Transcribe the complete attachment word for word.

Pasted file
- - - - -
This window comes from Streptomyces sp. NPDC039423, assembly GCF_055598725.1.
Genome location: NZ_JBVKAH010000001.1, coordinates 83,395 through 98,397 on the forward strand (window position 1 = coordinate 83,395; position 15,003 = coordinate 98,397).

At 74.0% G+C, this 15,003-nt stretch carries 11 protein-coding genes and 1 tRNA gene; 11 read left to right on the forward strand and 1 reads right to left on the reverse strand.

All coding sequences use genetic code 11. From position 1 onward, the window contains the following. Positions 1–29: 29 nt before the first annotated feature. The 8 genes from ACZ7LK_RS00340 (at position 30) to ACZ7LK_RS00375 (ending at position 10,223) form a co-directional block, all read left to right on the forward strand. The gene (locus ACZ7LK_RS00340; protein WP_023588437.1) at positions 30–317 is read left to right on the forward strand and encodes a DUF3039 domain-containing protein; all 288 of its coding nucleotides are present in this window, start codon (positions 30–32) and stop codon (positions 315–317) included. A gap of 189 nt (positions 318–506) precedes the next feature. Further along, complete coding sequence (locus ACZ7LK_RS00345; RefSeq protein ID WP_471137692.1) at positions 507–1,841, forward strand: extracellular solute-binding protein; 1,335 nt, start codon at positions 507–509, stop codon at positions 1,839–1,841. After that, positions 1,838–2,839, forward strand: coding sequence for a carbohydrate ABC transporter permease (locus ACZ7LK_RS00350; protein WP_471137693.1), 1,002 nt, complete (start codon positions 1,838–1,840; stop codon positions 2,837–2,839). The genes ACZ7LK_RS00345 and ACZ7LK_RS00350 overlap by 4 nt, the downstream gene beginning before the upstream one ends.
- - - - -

This window comes from Streptomyces sp. NPDC039423, assembly GCF_055598725.1.
Genome location: NZ_JBVKAH010000001.1, coordinates 83,395 through 98,397 on the forward strand (window position 1 = coordinate 83,395; position 15,003 = coordinate 98,397).

At 74.0% G+C, this 15,003-nt stretch carries 11 protein-coding genes and 1 tRNA gene; 11 read left to right on the forward strand and 1 reads right to left on the reverse strand.

All coding sequences use genetic code 11. From position 1 onward, the window contains the following. Positions 1–29: 29 nt before the first annotated feature. The 8 genes from ACZ7LK_RS00340 (at position 30) to ACZ7LK_RS00375 (ending at position 10,223) form a co-directional block, all read left to right on the forward strand. The gene (locus ACZ7LK_RS00340; protein WP_023588437.1) at positions 30–317 is read left to right on the forward strand and encodes a DUF3039 domain-containing protein; all 288 of its coding nucleotides are present in this window, start codon (positions 30–32) and stop codon (positions 315–317) included. A gap of 189 nt (positions 318–506) precedes the next feature. Further along, complete coding sequence (locus ACZ7LK_RS00345; RefSeq protein ID WP_471137692.1) at positions 507–1,841, forward strand: extracellular solute-binding protein; 1,335 nt, start codon at positions 507–509, stop codon at positions 1,839–1,841. After that, positions 1,838–2,839, forward strand: coding sequence for a carbohydrate ABC transporter permease (locus ACZ7LK_RS00350; protein WP_471137693.1), 1,002 nt, complete (start codon positions 1,838–1,840; stop codon positions 2,837–2,839). The genes ACZ7LK_RS00345 and ACZ7LK_RS00350 overlap by 4 nt, the downstream gene beginning before the upstream one ends.